Good gear for little peopleTake it from a parent of a kid who loves to camp, paddle, explore and generally get down and dirty outside: it's hard to find good gear for little people—but not impossible.
And it matters. Good gear will make taking junior to your favourite playground easier and more fun for everyone. Luckily, more and more manufacturers are stepping up to get the next generation outfitted for any adventure. Here are a few of our faves for 2012— kid-tested, parent-approved.
Geopalz ($25)Sometimes you need a little motivation to turn a perceived one-kilometre death march into a good time. This kid-friendly pedometer might be all you need. Designed to look like a lady bug and other animals, this pedometer tracks daily footsteps from the hip or shoelace. Plus, kids can enter their daily totals online to win prizes.
Keen Newport H2 Sandals ($65)These mini versions look better than the adult-sized originals and work just as well. Offered in a huge range of colours and patterns, any kid will find a style they like. The Newports can be a little tough to get on, even with the bungy lace undone and velcro strap open, but once on these off-road sandals can go anywhere. They've got good grip and plenty of protection. Cinch them tight and they wear a lot like a shoe.
Patagonia Sun-Lite Cover-Up ($55)Can you take the little girl out of the city, but not the girl out of the kid? Perfect for princesses, this sun-proof, long-sleeve ensemble is ideal as a post-swimming warmup or as a camping dress—don't we all need one? The quick-drying polyester blocks rays like SPF 50 sunscreen. It's tough, looks cute and, most importantly, comes in pink.
Credit: Deuter Sport
Deuter Fox 30 Backpack ($83)While you don't want to load your kid up with 30 pounds (especially if you want to make it to camp), most kids can handle shouldering their clothes and a sleeping bag. It's no coincidence there's just enough room for all that, and maybe a few toys, in the Fox 30 backpack. Built for a growing kid, the torso can be adjusted by six or seven inches. Comfort-wise, there's the same padding and support as you'd find on an adult pack from Deuter. The pack is a top loader with a lid, sleeping bag compartment and side zip access.
Credit: La Sportiva
La Sportiva Wildkid ($75)The Wildkid is a smaller version of the Wildcat, a wicked, multi-purpose trail runner. It looses little in its Lilliputian iteration: EVA cushioning, TPU heel stabilizer, moisture wicking mesh liner, Frixion AF rubber and La Sportiva's Impact Break System grip pattern. A quick pull system means you won't be dealing with loose laces all day long. While they're meant to be used as a running shoe, they're burly enough for most kids to wear them on just about any adventure.
Credit: Piggyback Rider
Piggyback Rider ($80)If your kid is too little to walk the whole time, but too big to sit in a backpack all day, this may be the ticket to get to wherever you're going. It's essentially a pack shoulder and hip harness set up for a little one to hang on safely. It's simple, compact and light and gives a kid a good view from adult height. With the Rider on the adult, the kid stands on a bar and hangs on to two handles. An optional safety strap can keep kids in place should they decide to nap.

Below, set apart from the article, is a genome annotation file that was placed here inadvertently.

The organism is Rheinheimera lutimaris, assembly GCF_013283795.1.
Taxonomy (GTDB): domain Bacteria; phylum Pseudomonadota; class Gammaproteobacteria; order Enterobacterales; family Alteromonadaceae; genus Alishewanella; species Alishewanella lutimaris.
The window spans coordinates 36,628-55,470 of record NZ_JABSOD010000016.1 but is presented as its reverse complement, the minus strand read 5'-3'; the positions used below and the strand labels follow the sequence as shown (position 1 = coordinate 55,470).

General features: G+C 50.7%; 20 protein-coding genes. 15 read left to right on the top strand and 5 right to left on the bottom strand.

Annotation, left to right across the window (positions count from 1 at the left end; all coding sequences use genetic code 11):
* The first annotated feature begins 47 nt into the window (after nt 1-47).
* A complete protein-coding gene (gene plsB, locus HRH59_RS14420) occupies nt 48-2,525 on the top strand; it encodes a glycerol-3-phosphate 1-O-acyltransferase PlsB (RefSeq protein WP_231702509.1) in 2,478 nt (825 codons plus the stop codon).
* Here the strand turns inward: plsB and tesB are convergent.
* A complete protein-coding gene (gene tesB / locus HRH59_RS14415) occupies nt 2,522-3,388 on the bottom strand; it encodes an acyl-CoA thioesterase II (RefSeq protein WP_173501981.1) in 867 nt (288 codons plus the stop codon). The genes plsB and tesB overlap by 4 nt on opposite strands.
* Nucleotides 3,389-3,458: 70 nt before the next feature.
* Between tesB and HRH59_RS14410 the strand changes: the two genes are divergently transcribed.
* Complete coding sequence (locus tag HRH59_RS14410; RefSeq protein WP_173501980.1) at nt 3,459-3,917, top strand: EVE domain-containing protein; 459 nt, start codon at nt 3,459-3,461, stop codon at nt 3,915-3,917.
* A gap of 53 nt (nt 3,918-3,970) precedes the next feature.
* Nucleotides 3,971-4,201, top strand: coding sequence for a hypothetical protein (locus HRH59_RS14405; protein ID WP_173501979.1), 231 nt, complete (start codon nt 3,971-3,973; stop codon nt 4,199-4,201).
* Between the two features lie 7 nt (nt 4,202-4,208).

Gibbon Fun Line ($80)Set up a slackline at home or a campsite and everyone will be having a good time. The only drawback is watching your kids show you up—they tend to have better balance than stiff oldies. And even if they don't, a couple of sticks or poles will have them walking the line quickly. In a fun print that's a little sticky to help with grip, this 15 metre slack line is easy to set up and disassemble.
Credit: Ring Stix
Ring Stix ($20)It may not live up to its claim as the "coolest 21st century outdoor game," but Ring Stix is a fun game at almost any age. Drop a ring on two of the sword-like sticks, shaped like an arcing cutlass, and then pull them apart quickly to send the ring flying through the air. The object of the game is for the other person to catch the ring you throw. That's tough, but hucking them around is fun and when you get bored of that, the sticks double as excellent play swords.
Credit: Mountain Equipment Co-Op
Mountain Equipment Co-Op Lucy Sunglasses ($10)Kids' eyes are more sensitive to the sun than adults', but kids are harder on shades than anyone else. We hate to recommend a disposable product, but when it comes to something that's as easily lost, scratched and broken as a pair of shades, price is key. MEC has a range of kids' shades to fit any head at a price that small budgets can handle. And they all have plenty of sun protection. The Lucys are a girly style with a modern big frame, just like mom's.
Credit: Princeton Tec